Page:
Wonderland.

LESBIENNALE

Club pioneers Nadine Ahmad (Pxssy Palace) and Naeem Davis (BBZ) brought their new queer art and music festival, Lesbiennale, to East London earlier this month.

Nadine Ahmad, Naeem Davis and Amar Ediriwira by BERNICE MULENGA

Nadine Ahmad, Naeem Davis and Amar Ediriwira by BERNICE MULENGA

Forget all about Venice and Miami, London’s Lesbiennale is exactly where you should have been this art season.

The brainchild of queer club pioneers Nadine Ahmad (Pxssy Palace), Naeem Davis (BBZ), and Boiler Room’s 4:3 video platform, the three day festival took place earlier this month, celebrating the wonders of lesbianism in all of its colours and creeds. Unlike the longstanding Venice Biennale, the festival will not take place every two years on the Italian coast (or indeed all over East London) but at irregular dates across the globe in clubs, discotheques, cinemas and maybe even bowling alleys – who knows!

Lesbiennale began on the 8th of October at the ICA, starting off with a night of erotic readings and poetry from the likes of Ama Josephine Budge and drag artist Victoria Sin. The next event was a screening of Shakedown, a Y2K-nostalgia riddled documentary about a strip club in early aughties LA ran by and for black lesbian woman. The feature was shot by the club’s 15 year resident videographer (and former Hood By Air CEO) Leilah Weinraub, and provided an excellent precursor to the last night of the series.

The queer extravaganza finally met its climax with a free party at Shoreditch’s Village Underground, rounding off the celebrations with a night of pussy popping club edits and all-round musical genius. Lesbiennale partnered with Absolut on the event, who brought over Amber Akilla, creative director of Shanghai’s LGBTQI+ inclusive DJ collective NVSHU, to revel in the femme festivities. Amber and Nadine had previously united at The Gardenarium this summer, a new festival co-created by Absolut and elrow which focused on bringing a borderless and united utopia to Ibiza.

Launching the final phase of the project, the festivals’ contributors will see their work exhibited on Boiler Room’s 4:3 video platform in a six-week long online project, with each short film only available for seven days. This week’s offering is by Kearra Amaya Gopee titled ‘How to break a horizon: a memory as retold by the sum of its residue’ (2019). The four minute piece adds forms part of an installation considering “queer Caribbean futurity for its diaspora in the face of impending ecological and social collapse.”

We got to chat with Nadine below about the importance of providing inclusive spaces and the future of Lesbiennale…

Lesbiennale 2019 East London Peace

Wesley Dykes by BERNICE MULENGA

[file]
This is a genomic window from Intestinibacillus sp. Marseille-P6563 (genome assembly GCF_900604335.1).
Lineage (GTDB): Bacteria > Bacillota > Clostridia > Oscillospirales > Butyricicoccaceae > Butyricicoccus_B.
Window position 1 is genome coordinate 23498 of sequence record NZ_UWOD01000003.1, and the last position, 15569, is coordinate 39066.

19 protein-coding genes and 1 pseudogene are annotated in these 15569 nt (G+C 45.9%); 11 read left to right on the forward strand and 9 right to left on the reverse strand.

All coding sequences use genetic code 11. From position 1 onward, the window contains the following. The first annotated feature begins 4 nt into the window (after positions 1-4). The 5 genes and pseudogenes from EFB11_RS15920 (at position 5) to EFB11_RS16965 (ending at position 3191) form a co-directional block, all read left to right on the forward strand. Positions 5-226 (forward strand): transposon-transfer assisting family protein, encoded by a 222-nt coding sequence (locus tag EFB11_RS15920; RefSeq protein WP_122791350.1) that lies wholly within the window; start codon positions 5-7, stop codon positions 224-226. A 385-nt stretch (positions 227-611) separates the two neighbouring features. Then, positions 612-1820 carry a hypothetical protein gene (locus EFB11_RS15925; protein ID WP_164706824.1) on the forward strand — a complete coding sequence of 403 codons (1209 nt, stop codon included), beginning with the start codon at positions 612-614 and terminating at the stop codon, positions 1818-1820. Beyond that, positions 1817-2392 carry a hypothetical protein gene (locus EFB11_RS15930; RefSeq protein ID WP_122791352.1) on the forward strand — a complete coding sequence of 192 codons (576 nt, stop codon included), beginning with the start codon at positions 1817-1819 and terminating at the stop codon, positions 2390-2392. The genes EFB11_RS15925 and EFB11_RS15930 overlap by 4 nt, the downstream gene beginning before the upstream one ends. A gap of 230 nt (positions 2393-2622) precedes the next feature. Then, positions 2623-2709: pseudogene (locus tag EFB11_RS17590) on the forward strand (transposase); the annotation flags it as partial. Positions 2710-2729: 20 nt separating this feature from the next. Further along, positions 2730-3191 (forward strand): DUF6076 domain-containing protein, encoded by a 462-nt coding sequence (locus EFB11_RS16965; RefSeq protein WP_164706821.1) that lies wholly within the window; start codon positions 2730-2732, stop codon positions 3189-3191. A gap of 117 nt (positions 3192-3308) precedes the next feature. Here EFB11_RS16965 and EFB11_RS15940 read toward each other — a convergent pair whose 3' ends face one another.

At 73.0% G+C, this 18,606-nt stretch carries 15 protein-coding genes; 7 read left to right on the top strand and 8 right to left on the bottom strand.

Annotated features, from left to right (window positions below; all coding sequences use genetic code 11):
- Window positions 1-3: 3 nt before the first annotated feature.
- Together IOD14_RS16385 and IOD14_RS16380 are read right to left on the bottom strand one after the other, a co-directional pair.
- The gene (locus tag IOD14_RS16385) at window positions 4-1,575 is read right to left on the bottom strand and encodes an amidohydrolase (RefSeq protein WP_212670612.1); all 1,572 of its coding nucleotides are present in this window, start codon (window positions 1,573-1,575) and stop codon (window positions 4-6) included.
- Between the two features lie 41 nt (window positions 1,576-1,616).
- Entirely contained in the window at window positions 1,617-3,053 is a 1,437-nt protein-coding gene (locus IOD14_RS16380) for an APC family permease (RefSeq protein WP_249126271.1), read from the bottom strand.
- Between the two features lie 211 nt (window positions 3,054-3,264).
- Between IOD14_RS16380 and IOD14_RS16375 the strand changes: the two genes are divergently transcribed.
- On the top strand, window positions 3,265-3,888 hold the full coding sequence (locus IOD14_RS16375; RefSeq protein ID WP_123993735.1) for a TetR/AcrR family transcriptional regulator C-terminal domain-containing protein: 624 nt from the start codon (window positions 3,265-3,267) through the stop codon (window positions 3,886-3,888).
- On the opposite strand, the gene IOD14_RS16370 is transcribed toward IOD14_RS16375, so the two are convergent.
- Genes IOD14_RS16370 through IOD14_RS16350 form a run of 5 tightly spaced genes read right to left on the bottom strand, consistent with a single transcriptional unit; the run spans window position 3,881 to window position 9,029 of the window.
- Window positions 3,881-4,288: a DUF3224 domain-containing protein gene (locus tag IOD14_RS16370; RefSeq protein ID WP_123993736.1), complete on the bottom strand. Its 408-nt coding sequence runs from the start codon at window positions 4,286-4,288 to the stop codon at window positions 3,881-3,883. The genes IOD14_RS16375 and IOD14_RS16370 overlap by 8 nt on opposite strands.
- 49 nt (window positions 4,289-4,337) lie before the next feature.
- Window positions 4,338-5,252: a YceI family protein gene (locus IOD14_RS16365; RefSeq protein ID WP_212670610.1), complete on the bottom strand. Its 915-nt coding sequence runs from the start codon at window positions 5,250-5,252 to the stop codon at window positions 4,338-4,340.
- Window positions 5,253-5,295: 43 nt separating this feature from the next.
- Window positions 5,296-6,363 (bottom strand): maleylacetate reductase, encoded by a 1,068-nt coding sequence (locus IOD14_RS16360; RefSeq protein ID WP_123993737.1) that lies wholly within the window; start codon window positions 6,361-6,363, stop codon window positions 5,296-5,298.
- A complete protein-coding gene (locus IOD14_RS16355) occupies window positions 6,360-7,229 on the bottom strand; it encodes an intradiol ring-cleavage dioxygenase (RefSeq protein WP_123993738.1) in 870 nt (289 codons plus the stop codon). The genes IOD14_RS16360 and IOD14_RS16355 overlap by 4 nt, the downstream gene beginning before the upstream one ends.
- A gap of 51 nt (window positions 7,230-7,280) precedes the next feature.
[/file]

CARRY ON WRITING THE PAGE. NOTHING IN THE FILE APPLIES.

Lesbiennale 2019 East London Peace
Wesley Dykes by BERNICE MULENGA

What made LESBIENNALE different to Pxssy Palace or any other night you’ve thrown before?
NA: It was multifaceted event as opposed to just a music event, and it was about reclaiming an identity that was very personal to us.

Why was it important for you and Naeem to carve out this space for queer women and POC, and where did the idea stem from?
NA: Carving out space for queer women, trans and non binary POC is important to us as its who we are and its our community. All of our work involves centering these groups as they are some of the most vulnerable in our society.

Is this a one-off or the start of something totally new?
NA: It’s a series and it’s only the beginning.

Which was your favourite moment of the three days and why?
NA: So many, the readings were so emotional as well as sensual, being in a full cinema full of gays and being in an environment with no camera phones during the party.

(Left) Sakeema, (right) Gin & Black Venus in Furs, both by ENANTIOS DROMOS

(Left) Sakeema, (right) Gin & Black Venus in Furs, both by ENANTIOS DROMOS

How did you go about choosing the artists, writers and DJ’s you featured on their respective nights?
NA: We wanted to work with artists we loved, who shared the same views as us around lesbianism not being a monolith identity. Once we started talking it was easy as so many felt similar to us. Almost everything I create is a collaboration, I work best this way. I love bouncing ideas with people until you land on the best one and sharing the journey with people or a person you love and respect. That’s what was so great about the Absolut project in Ibiza, it was all about how important collaboration is, and having their support on a project so personal to me means a lot.

Talk to us about your partnering up with Boiler Room’s 4:3 service, what was the reason behind this?
NA: Amar Ediriwira, the creative director for 4:3 came up with the name and approached us to be involved, we love their work and what they have produced under 4:3 so it made sense to us to collaborate.

What was the thought behind the 6 week online exhibition?
NA: We wanted each artist to have their moment, with this format the artists can be focused on.

Any chance of you and Naeem taking over the entirety of the Venice Biennale?
NA: Watch this space.

Lesbiennale 2019 East London Village Underground Bills

Sakeema by BERNICE MULENGA

Lesbiennale 2019 East London Village Underground Bills
Sakeema by BERNICE MULENGA
Lesbiennale 2019 East London Village Underground Stud

Black Venus in Furs & Gin by BERNICE MULENGA

Lesbiennale 2019 East London Village Underground Stud
Black Venus in Furs & Gin by BERNICE MULENGA
Lesbiennale 2019 East London Whine Village Underground

Shot by BERNICE MULENGA

Lesbiennale 2019 East London Whine Village Underground
Shot by BERNICE MULENGA
Lesbiennale 2019 East London Tshirt

Nadine Ahmad by BERNICE MULENGA

Lesbiennale 2019 East London Tshirt
Nadine Ahmad by BERNICE MULENGA
Words
Bailey Slater
LESBIENNALE

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